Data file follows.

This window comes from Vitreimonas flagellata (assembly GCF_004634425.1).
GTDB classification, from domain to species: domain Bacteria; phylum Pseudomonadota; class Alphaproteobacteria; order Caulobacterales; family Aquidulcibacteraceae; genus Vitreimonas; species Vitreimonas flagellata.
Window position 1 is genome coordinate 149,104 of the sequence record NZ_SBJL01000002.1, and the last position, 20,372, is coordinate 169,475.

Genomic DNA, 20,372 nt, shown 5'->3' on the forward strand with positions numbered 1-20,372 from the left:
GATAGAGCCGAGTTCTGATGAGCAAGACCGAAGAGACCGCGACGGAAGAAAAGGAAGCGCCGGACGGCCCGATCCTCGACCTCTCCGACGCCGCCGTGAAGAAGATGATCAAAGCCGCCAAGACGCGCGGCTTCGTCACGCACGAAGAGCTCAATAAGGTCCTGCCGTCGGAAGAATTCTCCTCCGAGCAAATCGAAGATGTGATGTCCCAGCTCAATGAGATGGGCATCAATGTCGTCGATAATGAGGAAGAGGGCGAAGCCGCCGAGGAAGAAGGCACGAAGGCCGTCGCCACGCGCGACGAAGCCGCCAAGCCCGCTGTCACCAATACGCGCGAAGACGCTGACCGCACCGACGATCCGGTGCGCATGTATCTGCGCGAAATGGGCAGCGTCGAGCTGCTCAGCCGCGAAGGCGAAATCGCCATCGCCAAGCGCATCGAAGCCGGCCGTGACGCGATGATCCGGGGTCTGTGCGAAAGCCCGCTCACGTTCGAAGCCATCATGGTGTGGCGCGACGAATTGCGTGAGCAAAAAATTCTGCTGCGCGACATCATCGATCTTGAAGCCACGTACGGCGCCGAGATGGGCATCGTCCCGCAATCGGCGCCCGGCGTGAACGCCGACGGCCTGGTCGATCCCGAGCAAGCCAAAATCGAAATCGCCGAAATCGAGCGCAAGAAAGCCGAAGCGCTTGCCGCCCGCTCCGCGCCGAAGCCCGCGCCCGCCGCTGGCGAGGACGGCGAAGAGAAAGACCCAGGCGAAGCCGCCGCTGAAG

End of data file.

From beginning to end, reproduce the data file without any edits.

This window comes from Vitreimonas flagellata (assembly GCF_004634425.1).
GTDB classification, from domain to species: domain Bacteria; phylum Pseudomonadota; class Alphaproteobacteria; order Caulobacterales; family Aquidulcibacteraceae; genus Vitreimonas; species Vitreimonas flagellata.
Window position 1 is genome coordinate 149,104 of the sequence record NZ_SBJL01000002.1, and the last position, 20,372, is coordinate 169,475.

Genomic DNA, 20,372 nt, shown 5'->3' on the forward strand with positions numbered 1-20,372 from the left:
GATAGAGCCGAGTTCTGATGAGCAAGACCGAAGAGACCGCGACGGAAGAAAAGGAAGCGCCGGACGGCCCGATCCTCGACCTCTCCGACGCCGCCGTGAAGAAGATGATCAAAGCCGCCAAGACGCGCGGCTTCGTCACGCACGAAGAGCTCAATAAGGTCCTGCCGTCGGAAGAATTCTCCTCCGAGCAAATCGAAGATGTGATGTCCCAGCTCAATGAGATGGGCATCAATGTCGTCGATAATGAGGAAGAGGGCGAAGCCGCCGAGGAAGAAGGCACGAAGGCCGTCGCCACGCGCGACGAAGCCGCCAAGCCCGCTGTCACCAATACGCGCGAAGACGCTGACCGCACCGACGATCCGGTGCGCATGTATCTGCGCGAAATGGGCAGCGTCGAGCTGCTCAGCCGCGAAGGCGAAATCGCCATCGCCAAGCGCATCGAAGCCGGCCGTGACGCGATGATCCGGGGTCTGTGCGAAAGCCCGCTCACGTTCGAAGCCATCATGGTGTGGCGCGACGAATTGCGTGAGCAAAAAATTCTGCTGCGCGACATCATCGATCTTGAAGCCACGTACGGCGCCGAGATGGGCATCGTCCCGCAATCGGCGCCCGGCGTGAACGCCGACGGCCTGGTCGATCCCGAGCAAGCCAAAATCGAAATCGCCGAAATCGAGCGCAAGAAAGCCGAAGCGCTTGCCGCCCGCTCCGCGCCGAAGCCCGCGCCCGCCGCTGGCGAGGACGGCGAAGAGAAAGACCCAGGCGAAGCCGCCGCTGAAG